Andrew Schorr:

Okay.  So people look—we would hope for a cure, but people certainly short of that are looking for long?term better health with medicines that successively can be used or used longer term.  What do you tell people now about going, living your life? 

Dr. Ansell:

Absolutely.  So I think what is very important is to be able to balance effective therapy with the least toxicity possible.  In another study that was updated here at this ASCO meeting was the use of lenalidomide (Revlimid), which again is a pill, in combination with the antibody rituximab, which has now been used for about a year, and then in some cases you can continue or just stop treatment entirely at that point.  

And there's a now randomized trial comparing that, a very effective easy?to?take treatment versus standard chemotherapy to see whether we can now move away from chemotherapy in patients with follicular lymphoma.  So what I would say to patients is exciting times where lesser therapies can be used with hopefully similar results to the standard, more hard?to?take chemotherapy kind of combinations.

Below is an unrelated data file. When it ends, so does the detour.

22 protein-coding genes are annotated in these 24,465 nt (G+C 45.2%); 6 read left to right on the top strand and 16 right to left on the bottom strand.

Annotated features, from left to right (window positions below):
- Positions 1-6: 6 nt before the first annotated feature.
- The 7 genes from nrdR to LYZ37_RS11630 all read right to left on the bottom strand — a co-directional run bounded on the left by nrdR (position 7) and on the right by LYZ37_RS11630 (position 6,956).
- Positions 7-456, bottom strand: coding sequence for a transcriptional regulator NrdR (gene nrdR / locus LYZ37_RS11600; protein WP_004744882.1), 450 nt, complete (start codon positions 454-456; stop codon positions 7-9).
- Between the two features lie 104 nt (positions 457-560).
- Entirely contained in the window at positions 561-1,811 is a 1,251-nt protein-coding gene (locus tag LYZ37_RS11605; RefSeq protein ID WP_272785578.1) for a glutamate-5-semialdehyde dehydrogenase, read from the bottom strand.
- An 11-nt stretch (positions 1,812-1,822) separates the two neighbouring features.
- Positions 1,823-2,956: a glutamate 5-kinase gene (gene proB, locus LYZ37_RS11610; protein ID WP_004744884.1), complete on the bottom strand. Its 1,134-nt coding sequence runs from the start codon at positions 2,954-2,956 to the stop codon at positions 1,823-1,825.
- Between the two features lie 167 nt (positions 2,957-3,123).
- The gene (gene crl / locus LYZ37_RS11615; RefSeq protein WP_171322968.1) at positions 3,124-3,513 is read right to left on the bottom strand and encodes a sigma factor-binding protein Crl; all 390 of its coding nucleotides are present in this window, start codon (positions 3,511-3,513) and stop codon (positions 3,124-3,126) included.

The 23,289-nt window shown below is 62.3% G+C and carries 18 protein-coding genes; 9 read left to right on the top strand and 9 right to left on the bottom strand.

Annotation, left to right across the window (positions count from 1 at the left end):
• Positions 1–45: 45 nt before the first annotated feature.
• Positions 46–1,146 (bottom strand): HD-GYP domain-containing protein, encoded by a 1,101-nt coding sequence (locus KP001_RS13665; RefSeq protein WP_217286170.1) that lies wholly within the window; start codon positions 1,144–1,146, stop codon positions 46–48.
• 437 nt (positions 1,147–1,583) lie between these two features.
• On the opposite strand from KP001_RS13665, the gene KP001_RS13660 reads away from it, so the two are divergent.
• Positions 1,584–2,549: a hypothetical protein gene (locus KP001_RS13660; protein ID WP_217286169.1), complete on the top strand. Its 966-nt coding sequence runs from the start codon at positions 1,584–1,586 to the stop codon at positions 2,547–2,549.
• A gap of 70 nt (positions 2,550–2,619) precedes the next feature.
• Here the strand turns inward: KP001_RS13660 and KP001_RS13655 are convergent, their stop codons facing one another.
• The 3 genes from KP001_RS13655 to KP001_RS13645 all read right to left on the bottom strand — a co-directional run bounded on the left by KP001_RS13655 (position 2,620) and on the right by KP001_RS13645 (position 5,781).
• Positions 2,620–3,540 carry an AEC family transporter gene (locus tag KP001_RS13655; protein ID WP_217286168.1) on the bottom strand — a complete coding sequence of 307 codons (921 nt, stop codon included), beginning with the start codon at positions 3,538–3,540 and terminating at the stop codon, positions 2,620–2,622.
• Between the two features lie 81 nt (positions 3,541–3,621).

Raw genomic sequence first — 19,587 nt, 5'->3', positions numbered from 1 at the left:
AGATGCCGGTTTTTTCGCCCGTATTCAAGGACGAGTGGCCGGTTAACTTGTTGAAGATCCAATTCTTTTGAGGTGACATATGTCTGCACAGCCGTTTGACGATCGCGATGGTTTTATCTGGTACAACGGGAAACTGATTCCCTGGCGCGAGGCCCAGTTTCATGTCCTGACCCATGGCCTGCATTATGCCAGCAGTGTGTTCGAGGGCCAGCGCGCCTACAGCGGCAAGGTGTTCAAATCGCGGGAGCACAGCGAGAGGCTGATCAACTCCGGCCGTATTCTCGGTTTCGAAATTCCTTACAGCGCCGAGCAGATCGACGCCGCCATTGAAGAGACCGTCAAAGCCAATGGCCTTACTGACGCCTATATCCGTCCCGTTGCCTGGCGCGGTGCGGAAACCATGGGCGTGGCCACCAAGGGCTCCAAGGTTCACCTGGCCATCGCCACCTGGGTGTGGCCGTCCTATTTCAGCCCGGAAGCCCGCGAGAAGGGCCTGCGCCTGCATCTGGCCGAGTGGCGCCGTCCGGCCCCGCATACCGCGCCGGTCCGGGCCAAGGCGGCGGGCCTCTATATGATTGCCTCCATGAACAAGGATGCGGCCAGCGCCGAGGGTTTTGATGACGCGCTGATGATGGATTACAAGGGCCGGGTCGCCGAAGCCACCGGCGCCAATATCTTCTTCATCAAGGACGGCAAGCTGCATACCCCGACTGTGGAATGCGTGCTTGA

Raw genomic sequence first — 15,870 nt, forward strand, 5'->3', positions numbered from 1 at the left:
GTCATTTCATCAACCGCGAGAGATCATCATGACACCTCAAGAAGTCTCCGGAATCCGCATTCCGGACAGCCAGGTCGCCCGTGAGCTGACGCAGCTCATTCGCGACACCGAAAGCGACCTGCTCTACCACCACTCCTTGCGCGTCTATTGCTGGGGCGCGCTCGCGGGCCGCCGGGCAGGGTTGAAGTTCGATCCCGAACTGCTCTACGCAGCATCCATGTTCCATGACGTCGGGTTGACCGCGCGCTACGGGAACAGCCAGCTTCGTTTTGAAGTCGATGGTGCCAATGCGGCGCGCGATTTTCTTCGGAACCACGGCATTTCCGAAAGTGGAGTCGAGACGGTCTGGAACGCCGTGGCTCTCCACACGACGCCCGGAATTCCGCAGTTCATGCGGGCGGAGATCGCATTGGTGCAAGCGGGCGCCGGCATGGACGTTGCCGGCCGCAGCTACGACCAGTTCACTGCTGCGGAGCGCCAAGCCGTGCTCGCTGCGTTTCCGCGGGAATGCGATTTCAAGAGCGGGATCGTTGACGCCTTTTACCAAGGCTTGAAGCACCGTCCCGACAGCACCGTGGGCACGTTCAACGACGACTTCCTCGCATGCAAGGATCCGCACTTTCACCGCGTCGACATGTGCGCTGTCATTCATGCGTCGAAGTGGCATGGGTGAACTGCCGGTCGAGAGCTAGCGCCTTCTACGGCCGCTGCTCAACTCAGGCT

Andrew Schorr:

Wow.  Well, we've come a long way. And it's certainly very promising for people, that you can just go on with your life, be consulting on what's the latest for your situation with lymphoma and just go ahead and not be troubled by it but know that there's a big pipeline of medicines and many studies underway and approved medicines that are used in combination. 

Dr. Ansell:

Right.  

Andrew Schorr:

On location with Dr. Stephen Ansell from the Mayo Clinic, I'm Andrew Schorr.  Remember, knowledge can be the best medicine of all.  

Please remember the opinions expressed on Patient Power are not necessarily the views of our sponsors, contributors, partners or Patient Power. Our discussions are not a substitute for seeking medical advice or care from your own doctor. That’s how you’ll get care that’s most appropriate for you. 

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Page last updated on June 14, 2017